Business Health

A Guide To Reopening Your Small Business Post-Pandemic

A Guide To Reopening Your Small Business Post-Pandemic
Written by John

At least twenty states, including, Florida, Arizona, Texas and California, have suspended their plans to reopen amid Covid-19 case spikes, USA Today reports. Businesses elsewhere that are fortunate enough to be able to reopen need to focus on prioritizing the safety of their employees and customers. Although local, state and federal guidelines are continually changing for certain industries, there are a number of practices that are essential to implement for a safe reopening.

Cleaning practices

Thorough cleaning and disinfection is essential to make sure your premises are free from Covid-19 and safe to reopen. Hiring a reputable and professional cleaning service can help ensure your business follows your local state-mandated cleaning practices. In particular, routine cleaning with soap and water will eliminate germs and dirt from surfaces, and objects and lower the risk of spreading infection. Pay particular attention to frequently touched objects and surfaces like door knobs, handles, keyboards, desks and light switches. If your premises have been empty for over seven days, your cleaning can stop there, as the virus doesn’t survive on surfaces for longer than this. If not, however, follow-up with a disinfectant to kill lingering germs. You may also need to move or get rid of soft and porous materials (including rugs and chairs), which are difficult to clean and disinfect.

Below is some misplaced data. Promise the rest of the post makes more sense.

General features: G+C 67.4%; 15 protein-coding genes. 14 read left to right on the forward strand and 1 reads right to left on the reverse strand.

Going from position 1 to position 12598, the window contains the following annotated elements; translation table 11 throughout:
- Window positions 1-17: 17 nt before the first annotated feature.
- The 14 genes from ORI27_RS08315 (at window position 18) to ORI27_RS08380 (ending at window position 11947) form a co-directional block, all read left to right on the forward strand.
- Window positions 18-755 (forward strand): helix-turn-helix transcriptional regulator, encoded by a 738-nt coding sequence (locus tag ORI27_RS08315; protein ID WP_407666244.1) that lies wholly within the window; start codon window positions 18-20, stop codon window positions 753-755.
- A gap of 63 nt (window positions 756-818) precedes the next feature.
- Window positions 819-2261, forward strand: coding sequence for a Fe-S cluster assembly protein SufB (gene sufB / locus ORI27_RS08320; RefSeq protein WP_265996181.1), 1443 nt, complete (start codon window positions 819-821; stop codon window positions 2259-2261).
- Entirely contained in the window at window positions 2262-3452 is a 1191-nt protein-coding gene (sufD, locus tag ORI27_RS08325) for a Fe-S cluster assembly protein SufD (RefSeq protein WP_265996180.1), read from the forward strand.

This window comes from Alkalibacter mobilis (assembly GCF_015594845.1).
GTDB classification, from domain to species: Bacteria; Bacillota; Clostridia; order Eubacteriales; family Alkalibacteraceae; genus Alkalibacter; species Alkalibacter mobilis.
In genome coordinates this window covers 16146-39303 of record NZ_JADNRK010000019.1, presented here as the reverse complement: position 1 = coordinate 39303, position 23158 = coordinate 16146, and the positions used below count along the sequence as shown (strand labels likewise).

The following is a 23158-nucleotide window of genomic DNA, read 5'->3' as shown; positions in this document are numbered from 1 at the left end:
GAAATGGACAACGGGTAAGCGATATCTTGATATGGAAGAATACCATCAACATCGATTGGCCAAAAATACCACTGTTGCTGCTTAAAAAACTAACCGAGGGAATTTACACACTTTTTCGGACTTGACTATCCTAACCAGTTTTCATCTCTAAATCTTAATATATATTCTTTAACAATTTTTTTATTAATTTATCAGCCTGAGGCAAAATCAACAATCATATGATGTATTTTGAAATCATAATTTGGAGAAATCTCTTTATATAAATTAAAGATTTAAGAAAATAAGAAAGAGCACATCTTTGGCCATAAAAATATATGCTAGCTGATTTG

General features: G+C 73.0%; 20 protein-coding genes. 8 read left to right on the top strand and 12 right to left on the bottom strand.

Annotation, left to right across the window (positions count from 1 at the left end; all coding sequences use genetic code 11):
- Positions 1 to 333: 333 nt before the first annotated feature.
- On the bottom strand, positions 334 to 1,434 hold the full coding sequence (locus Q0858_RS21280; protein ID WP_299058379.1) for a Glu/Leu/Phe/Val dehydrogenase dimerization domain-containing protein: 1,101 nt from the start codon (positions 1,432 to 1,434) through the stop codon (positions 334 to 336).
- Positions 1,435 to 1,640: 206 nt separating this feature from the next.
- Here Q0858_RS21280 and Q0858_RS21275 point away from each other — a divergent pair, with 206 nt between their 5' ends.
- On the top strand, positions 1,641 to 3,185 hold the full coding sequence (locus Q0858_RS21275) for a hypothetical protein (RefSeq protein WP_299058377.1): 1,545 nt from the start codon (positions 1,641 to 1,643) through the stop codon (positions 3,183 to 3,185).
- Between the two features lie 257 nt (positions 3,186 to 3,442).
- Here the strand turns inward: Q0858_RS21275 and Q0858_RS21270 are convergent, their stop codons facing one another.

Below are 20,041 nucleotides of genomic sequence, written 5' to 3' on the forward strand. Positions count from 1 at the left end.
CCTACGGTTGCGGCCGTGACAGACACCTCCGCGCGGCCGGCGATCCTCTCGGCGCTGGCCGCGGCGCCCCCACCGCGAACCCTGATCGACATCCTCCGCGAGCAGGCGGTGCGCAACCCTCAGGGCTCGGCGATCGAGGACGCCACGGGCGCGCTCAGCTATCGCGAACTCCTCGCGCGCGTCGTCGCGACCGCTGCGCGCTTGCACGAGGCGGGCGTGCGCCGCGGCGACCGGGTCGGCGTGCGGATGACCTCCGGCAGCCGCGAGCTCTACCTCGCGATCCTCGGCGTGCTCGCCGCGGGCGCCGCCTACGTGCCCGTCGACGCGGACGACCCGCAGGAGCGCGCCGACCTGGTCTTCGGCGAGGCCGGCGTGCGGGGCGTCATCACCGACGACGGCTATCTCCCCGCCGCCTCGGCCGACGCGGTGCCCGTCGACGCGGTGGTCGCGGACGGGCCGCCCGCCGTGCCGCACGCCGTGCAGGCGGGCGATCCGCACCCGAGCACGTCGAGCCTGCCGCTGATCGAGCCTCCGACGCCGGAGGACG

Behavioral changes

Behavioral changes play a key role in limiting the spread of Covid-19. Make sure you implement these recommended procedures in your workplace. In particular, employees should practice social distancing (which requires keeping a distance of 6 feet away when they enter shared spaces). The CDC also advises regular hand washing — ideally with soap and water or an alcohol-based hand sanitizer. You may need to stock up on cleaning products and sanitizers and make them available for employees to use. However, it’s important not to stockpile these products, as doing so can cause shortages. Employees should also be encouraged to avoid touching their mouth, nose and eyes. You may also want to provide employees with face masks to wear (however, people with physical or mental illnesses or disabilities may not be able to wear a mask). Certain industries are already required to use standardized PPE like N95 masks by the Occupational Safety and Health Administration (OSHA).

Monitor health

A number of essential workers already have their temperature taken before entering their workplaces, and this is soon expected to be a standard requirement for a number of different businesses upon reopening. Whether you decide to implement temperature checks or are legally required to, it’s a good idea to designate this task to one sole person (like a manager). Additionally, you may want to implement “symptom surveys” for employees to complete before entering the building. Sick employees should always stay at home and not come into work.

If you’re planning to reopen your business, it’s essential to follow federal and state guidelines. Implementing best practices and responsible habits in your workplace will keep employees and customers safe and reduce the spread of Covid-19.

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John

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